Lantern festival lights up Yuyuan Garden
Colorful festive lanterns began lighting up the historical Yuyuan Garden from Friday, marking the beginning of an event that attracts millions of visitors each Chinese New Year.
Traditional folk lanterns and art installations, a listed national cultural heritage, come alive at 5:30pm every evening, featuring various cartoon figures of mice, including Disney's Mickey and Minnie, to mark the Year of the Rat.
The annual festival, to mainly showcase China's outstanding achievements and national strategies, will last till February 11.
The major draw is a 9-meter-tall golden mouse standing on a giant dragon boat at the central plaza of Yuyuan Garden Malls, the dining and shopping facilities near the historic garden, which originated from a prosperous market of the City God Temple some 140 years ago.
The key installation symbolizes the spirit to fight for a happy life in the new year, according to organizers. Smaller lanterns with New Year wishes to visitors, such as "healthy," "happy" and "wealthy," have also been lit up across the malls.
"We plan to get married and buy our own apartment this year, so we hope the auspicious lanterns can bring good luck to us," said a local couple who posed in front of the giant mouse.
Another major attraction has been set up at the iconic Zigzag Bridge, featuring lanterns about famous tourist spots across the Yangtze River Delta region. They include colorful lanterns depicting Shanghai's Oriental Pearl TV Tower, Nanjing's Qinhuai River, West Lake in Hangzhou and pine trees on the Huangshan Mountain in neighboring Anhui Province.
China's major achievements in recent years are showcased in various lanterns, including the Hong Kong-Zhuhai-Macau Bridge, the Fuxing (Rejuvenation) bullet train, the C919 domestically development large passenger aircraft and the under-construction 5G communications network. National strategies such as the Belt and Road initiative and integrated development of the Yangtze River Delta region are also involved in the lantern shows.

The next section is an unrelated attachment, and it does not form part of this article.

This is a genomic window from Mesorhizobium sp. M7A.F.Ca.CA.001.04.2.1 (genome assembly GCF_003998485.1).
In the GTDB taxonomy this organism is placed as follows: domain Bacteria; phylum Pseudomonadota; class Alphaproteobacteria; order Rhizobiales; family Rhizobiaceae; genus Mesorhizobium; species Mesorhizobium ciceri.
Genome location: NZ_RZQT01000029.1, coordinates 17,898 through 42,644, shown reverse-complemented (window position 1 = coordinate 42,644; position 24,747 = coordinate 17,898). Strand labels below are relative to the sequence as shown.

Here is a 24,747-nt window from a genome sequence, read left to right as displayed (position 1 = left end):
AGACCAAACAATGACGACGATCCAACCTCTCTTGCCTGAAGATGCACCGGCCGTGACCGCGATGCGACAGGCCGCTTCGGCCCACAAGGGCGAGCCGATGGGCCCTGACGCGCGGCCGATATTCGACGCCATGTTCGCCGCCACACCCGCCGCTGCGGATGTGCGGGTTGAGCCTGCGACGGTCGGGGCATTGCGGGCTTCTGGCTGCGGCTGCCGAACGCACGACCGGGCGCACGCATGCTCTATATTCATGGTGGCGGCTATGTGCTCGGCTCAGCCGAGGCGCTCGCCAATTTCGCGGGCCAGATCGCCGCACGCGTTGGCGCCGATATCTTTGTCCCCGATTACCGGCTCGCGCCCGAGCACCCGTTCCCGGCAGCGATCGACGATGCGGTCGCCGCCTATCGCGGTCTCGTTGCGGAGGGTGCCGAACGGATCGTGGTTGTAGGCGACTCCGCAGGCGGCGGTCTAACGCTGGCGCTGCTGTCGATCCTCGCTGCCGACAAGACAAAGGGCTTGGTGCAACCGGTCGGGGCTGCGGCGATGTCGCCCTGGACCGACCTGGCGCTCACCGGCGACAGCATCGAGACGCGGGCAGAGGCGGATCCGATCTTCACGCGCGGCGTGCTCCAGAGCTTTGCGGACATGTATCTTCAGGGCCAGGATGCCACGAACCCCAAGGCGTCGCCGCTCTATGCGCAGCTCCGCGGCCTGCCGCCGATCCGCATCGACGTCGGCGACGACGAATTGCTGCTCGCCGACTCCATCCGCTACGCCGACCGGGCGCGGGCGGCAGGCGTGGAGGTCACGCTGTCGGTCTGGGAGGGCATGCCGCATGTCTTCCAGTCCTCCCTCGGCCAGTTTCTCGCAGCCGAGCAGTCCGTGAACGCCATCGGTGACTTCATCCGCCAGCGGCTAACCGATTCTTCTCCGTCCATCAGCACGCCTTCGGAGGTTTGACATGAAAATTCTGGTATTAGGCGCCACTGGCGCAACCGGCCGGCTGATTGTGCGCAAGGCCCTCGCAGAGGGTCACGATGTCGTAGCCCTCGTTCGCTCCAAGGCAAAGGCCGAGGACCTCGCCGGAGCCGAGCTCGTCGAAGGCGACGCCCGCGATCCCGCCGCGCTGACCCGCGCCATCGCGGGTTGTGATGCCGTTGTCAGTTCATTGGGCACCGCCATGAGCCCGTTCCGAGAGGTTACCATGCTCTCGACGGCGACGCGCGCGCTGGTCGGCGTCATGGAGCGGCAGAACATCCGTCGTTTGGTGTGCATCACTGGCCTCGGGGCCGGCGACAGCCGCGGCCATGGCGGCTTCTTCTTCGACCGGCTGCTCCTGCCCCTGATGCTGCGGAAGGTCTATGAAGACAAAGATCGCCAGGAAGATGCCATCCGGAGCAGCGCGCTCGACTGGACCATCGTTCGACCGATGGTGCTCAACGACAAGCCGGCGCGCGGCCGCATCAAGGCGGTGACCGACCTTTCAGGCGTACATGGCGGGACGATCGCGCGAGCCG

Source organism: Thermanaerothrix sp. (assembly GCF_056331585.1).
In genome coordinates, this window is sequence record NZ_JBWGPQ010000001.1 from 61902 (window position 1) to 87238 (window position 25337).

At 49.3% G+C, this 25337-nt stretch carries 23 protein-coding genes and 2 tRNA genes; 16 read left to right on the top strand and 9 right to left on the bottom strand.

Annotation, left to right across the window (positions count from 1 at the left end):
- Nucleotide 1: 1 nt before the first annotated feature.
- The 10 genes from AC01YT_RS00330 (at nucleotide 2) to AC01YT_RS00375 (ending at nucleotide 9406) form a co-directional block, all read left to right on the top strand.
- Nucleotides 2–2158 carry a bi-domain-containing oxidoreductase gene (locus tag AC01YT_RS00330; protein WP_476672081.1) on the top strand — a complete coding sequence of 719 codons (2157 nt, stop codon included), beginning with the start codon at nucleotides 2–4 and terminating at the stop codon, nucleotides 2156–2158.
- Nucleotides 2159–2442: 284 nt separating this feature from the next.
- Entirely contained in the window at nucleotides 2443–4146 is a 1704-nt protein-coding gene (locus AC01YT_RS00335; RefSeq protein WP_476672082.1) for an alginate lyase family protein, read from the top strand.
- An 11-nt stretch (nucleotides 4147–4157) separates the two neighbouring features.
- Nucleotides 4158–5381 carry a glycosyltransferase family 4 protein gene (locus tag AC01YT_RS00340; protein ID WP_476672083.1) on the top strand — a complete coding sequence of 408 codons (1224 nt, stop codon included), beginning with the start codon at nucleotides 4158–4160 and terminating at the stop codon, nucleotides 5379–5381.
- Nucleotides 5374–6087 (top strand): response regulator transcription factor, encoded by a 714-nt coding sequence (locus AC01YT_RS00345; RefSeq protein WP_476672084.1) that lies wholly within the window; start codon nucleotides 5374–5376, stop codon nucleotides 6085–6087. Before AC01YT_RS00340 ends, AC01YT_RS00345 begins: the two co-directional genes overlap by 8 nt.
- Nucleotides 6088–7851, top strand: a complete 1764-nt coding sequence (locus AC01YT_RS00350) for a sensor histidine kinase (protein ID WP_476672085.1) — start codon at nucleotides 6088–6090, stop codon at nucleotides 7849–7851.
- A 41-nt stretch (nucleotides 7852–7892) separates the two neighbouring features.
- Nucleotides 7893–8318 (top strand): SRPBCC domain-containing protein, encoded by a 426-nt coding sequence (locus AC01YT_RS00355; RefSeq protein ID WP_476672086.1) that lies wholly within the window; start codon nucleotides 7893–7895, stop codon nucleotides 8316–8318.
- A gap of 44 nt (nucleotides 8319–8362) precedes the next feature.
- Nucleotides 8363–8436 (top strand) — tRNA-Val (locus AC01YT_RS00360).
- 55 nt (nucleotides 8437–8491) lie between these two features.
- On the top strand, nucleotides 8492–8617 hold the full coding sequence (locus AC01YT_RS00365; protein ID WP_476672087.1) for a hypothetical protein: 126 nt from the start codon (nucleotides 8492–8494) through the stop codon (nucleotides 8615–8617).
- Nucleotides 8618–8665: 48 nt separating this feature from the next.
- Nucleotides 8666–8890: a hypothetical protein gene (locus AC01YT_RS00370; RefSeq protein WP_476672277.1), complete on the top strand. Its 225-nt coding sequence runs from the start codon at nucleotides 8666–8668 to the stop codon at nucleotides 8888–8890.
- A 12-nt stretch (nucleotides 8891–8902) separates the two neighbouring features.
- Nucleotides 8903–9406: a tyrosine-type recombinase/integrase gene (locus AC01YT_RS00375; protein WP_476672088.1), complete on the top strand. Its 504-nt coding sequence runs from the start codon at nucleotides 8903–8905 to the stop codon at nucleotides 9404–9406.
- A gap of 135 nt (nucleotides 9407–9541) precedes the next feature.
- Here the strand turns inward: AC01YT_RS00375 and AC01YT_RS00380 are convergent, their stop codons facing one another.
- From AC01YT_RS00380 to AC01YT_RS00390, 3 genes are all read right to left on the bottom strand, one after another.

As a highlight, the lantern festival will interact with the equally famous lantern shows along the Qinhuai River in neighboring Jiangsu Province and on the city walls of Xi'an in northwest Shaanxi Province. Lanterns will be lit up at the two places from January 17 and exchange lanterns with the local festival.
Two major culture exhibitions from the Palace Museum in Beijing and Mogao Grottoes in Dunhuang also open to visitors during the lantern festival.
The "Marine Life in the Forbidden City" exhibition is on the third floor of Huabao Tower in the malls. Over 30 exhibits, including paintings, animated films and multimedia installations, are based on the museum's Hai Cuo Tu, the album of marine varieties.
The album was painted and written by Qing Dynasty painter Nie Huang, who spent decades in China's coastal cities to paint 371 species of marine species in the album. It became the favorite bedtime reading of Emperor Qianlong (1711-99) who said the book satisfied his imagination of the ocean, according to the exhibition organizer.
The annual celebrations, which have been held for 25 years, have become the city’s top attraction for tourists during Spring Festival. The month-long celebration attracts about 6 million visitors every year.
To ensure order and safety, the gates of the garden and the Zigzag Bridge will be closed when a huge number of visitors enter.
Entry to the Yuyuan Garden commercial complex is free except between February 7 and 11, when entry will be 50 yuan (US$7.2) for adults and 30 yuan for children. On February 8, the Lantern Festival, the fee will be 80 yuan for adults and 50 yuan for children.